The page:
I spent the entire month of June in Armenia. Back home, when friends ask me how I found Armenia, I cannot help but make an analogy by saying, “People are at the last dance on the Titanic.”
Before arriving there, I anticipated seeing gloom and doom all around, with some of the 5,000 losses not even buried yet, the other 10,0000 injured pinning their hopes on prostheses, and everyone listening to the news about daily incursions of Azerbaijani forces across Armenia’s borders.
However, the contrast was so bewildering that I could not come up with a rational explanation. Either people have become so fatalistic that nothing that happens scares them anymore, or they are so resilient that they are facing adversities with courage and hope. A third possibility is that they know something that we outsiders don’t, but it may also be any combination of the above.
Armenia’s political life, particularly within the parliament, reflects the very same divide, pitting domestic political unrest versus the reality right outside the country’s borders.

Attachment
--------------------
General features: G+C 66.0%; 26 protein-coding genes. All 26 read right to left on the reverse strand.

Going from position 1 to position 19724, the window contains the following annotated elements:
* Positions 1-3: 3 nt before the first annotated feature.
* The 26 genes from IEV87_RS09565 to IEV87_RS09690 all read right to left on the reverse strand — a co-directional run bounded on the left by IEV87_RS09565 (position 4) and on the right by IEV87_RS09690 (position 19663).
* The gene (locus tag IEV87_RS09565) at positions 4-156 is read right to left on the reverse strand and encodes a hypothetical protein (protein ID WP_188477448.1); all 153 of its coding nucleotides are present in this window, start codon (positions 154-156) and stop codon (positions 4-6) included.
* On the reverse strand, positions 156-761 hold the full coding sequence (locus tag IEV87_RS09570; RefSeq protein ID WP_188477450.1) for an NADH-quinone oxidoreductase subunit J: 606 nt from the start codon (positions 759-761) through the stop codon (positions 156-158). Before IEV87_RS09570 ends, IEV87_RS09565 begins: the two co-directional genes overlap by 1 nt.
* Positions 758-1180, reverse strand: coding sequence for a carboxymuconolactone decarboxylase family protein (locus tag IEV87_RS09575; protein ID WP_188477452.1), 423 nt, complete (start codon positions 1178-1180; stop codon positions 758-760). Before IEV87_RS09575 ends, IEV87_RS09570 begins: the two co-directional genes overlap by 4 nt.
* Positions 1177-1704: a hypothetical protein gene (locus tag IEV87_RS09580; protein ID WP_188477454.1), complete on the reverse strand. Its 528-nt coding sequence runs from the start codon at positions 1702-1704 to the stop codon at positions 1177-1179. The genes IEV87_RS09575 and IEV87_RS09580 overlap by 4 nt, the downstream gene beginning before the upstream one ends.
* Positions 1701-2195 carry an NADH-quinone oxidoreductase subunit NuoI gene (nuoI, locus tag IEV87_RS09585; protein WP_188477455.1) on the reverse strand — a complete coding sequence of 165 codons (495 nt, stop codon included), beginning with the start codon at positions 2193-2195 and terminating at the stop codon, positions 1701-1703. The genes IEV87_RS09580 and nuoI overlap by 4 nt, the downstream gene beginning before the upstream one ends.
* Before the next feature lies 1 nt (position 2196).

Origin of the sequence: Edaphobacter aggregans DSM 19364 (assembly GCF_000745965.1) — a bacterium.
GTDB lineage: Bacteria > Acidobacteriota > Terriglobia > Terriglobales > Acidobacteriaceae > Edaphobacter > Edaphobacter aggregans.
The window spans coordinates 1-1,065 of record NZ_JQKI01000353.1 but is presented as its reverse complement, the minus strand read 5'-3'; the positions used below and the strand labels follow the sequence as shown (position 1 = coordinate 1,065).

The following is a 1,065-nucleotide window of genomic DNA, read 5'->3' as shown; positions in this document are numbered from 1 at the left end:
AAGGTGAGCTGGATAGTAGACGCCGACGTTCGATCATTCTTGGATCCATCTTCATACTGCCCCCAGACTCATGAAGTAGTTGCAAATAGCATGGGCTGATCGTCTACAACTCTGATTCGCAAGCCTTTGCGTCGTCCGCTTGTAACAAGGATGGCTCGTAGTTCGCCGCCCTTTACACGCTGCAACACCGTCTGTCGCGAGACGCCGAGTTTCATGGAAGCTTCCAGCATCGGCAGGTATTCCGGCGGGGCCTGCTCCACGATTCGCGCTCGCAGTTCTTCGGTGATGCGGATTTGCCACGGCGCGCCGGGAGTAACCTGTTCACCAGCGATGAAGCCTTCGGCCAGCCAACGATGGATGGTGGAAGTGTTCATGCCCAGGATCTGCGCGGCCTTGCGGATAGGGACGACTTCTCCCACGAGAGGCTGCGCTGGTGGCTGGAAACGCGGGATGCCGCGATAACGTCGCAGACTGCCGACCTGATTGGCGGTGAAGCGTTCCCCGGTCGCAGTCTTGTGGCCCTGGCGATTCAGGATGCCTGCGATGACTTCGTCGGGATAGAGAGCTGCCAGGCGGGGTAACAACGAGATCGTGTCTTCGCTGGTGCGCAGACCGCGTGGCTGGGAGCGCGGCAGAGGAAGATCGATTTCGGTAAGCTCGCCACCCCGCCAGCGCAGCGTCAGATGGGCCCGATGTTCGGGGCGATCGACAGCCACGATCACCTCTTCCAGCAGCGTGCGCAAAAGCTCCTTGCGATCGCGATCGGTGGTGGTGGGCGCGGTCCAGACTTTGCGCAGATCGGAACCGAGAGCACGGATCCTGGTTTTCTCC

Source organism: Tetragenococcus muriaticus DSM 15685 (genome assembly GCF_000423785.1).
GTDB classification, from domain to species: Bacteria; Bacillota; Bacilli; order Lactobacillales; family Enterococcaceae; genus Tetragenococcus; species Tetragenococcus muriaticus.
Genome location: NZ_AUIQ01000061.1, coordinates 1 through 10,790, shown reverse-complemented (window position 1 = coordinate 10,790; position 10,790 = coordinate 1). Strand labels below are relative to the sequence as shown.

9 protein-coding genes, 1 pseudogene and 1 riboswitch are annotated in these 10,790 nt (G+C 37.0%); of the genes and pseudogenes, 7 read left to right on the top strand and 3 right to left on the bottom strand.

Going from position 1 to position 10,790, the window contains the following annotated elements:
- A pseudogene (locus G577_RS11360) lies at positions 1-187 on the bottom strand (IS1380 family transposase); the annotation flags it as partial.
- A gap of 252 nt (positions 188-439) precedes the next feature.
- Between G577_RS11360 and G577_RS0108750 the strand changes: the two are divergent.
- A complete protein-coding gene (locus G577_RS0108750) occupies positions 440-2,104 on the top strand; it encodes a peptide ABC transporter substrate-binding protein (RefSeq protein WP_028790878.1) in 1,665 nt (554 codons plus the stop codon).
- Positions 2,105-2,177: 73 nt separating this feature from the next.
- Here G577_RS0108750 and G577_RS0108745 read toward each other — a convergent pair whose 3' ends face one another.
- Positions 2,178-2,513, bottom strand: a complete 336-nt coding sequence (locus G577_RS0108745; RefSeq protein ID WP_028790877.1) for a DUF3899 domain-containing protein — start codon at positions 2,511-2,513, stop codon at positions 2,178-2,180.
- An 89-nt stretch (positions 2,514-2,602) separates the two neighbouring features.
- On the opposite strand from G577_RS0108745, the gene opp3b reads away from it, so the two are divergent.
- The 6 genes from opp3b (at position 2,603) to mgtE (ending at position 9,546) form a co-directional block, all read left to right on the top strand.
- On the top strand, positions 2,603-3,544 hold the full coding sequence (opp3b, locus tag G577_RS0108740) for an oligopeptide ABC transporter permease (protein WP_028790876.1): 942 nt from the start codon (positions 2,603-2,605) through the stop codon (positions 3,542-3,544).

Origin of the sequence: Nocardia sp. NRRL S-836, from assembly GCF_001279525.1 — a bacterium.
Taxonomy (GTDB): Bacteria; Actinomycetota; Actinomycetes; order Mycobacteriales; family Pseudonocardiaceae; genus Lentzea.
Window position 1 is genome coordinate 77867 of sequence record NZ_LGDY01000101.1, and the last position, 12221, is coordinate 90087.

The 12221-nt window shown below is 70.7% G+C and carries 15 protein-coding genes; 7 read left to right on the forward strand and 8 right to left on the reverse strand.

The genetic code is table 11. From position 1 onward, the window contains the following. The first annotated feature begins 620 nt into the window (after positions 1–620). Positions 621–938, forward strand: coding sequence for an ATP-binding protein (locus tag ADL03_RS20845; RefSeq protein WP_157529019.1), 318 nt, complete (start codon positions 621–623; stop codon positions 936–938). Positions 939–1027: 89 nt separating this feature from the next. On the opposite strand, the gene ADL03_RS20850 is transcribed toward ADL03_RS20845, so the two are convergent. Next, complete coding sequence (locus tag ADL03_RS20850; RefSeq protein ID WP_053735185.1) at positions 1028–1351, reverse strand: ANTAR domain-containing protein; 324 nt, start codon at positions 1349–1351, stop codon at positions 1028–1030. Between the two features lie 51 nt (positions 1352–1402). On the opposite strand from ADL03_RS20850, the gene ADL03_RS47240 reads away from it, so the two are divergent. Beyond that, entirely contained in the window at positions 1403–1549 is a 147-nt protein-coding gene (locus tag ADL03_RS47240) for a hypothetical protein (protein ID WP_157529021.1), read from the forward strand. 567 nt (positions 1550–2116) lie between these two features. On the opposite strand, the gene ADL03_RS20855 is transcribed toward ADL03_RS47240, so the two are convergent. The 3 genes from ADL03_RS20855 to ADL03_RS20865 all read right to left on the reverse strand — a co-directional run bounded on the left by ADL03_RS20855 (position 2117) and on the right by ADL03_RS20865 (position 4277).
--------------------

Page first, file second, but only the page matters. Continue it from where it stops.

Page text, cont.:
Polarization runs deep; objectivity has lost its meaning and relevance in Armenia’s political world. That polarization is also reflected when it comes to views of the diaspora. For example, you cannot congratulate Prime Minister Nikol Pashinyan on his reelection, wishing him and his team well in governing Armenia, and then dare to criticize him if he blunders in a foreign policy matter. If you are with him, or his opponent, Robert Kocharyan, you have to believe that your hero is infallible; in fact, politics have been transformed into a religion and anyone outside your faith is considered a heathen.
One may wonder how a country so divided can stand together and survive.